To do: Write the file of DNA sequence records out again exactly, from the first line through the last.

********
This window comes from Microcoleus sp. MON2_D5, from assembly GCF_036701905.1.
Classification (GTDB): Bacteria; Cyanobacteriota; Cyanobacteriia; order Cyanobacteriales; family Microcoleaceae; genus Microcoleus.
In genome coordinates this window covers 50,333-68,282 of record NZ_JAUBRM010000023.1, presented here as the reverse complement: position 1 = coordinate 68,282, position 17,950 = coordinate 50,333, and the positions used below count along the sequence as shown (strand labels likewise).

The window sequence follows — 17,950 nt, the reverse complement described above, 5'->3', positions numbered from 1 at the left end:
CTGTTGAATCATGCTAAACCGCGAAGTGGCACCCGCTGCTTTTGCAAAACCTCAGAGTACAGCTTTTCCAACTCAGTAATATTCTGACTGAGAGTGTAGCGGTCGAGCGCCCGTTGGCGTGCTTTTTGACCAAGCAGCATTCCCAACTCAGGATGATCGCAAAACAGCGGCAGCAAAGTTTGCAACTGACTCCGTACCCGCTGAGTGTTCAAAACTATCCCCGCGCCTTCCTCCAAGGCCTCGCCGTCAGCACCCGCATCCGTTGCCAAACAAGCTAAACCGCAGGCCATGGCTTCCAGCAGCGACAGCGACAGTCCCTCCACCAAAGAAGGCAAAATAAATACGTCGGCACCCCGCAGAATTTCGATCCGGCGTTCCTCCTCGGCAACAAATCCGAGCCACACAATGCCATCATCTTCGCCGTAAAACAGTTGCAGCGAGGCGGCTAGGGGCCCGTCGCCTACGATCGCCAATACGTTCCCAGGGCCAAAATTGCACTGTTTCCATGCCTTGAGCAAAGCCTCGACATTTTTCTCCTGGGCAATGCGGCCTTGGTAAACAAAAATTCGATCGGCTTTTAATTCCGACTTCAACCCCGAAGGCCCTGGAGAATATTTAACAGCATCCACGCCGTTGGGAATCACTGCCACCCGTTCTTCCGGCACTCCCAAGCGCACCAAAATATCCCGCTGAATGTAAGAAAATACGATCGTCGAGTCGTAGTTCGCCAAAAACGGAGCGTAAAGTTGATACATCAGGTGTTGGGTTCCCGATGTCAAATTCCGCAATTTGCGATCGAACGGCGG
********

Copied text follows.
This window comes from Microcoleus sp. MON2_D5, from assembly GCF_036701905.1.
Classification (GTDB): Bacteria; Cyanobacteriota; Cyanobacteriia; order Cyanobacteriales; family Microcoleaceae; genus Microcoleus.
In genome coordinates this window covers 50,333-68,282 of record NZ_JAUBRM010000023.1, presented here as the reverse complement: position 1 = coordinate 68,282, position 17,950 = coordinate 50,333, and the positions used below count along the sequence as shown (strand labels likewise).

The window sequence follows — 17,950 nt, the reverse complement described above, 5'->3', positions numbered from 1 at the left end:
CTGTTGAATCATGCTAAACCGCGAAGTGGCACCCGCTGCTTTTGCAAAACCTCAGAGTACAGCTTTTCCAACTCAGTAATATTCTGACTGAGAGTGTAGCGGTCGAGCGCCCGTTGGCGTGCTTTTTGACCAAGCAGCATTCCCAACTCAGGATGATCGCAAAACAGCGGCAGCAAAGTTTGCAACTGACTCCGTACCCGCTGAGTGTTCAAAACTATCCCCGCGCCTTCCTCCAAGGCCTCGCCGTCAGCACCCGCATCCGTTGCCAAACAAGCTAAACCGCAGGCCATGGCTTCCAGCAGCGACAGCGACAGTCCCTCCACCAAAGAAGGCAAAATAAATACGTCGGCACCCCGCAGAATTTCGATCCGGCGTTCCTCCTCGGCAACAAATCCGAGCCACACAATGCCATCATCTTCGCCGTAAAACAGTTGCAGCGAGGCGGCTAGGGGCCCGTCGCCTACGATCGCCAATACGTTCCCAGGGCCAAAATTGCACTGTTTCCATGCCTTGAGCAAAGCCTCGACATTTTTCTCCTGGGCAATGCGGCCTTGGTAAACAAAAATTCGATCGGCTTTTAATTCCGACTTCAACCCCGAAGGCCCTGGAGAATATTTAACAGCATCCACGCCGTTGGGAATCACTGCCACCCGTTCTTCCGGCACTCCCAAGCGCACCAAAATATCCCGCTGAATGTAAGAAAATACGATCGTCGAGTCGTAGTTCGCCAAAAACGGAGCGTAAAGTTGATACATCAGGTGTTGGGTTCCCGATGTCAAATTCCGCAATTTGCGATCGAACGGCGG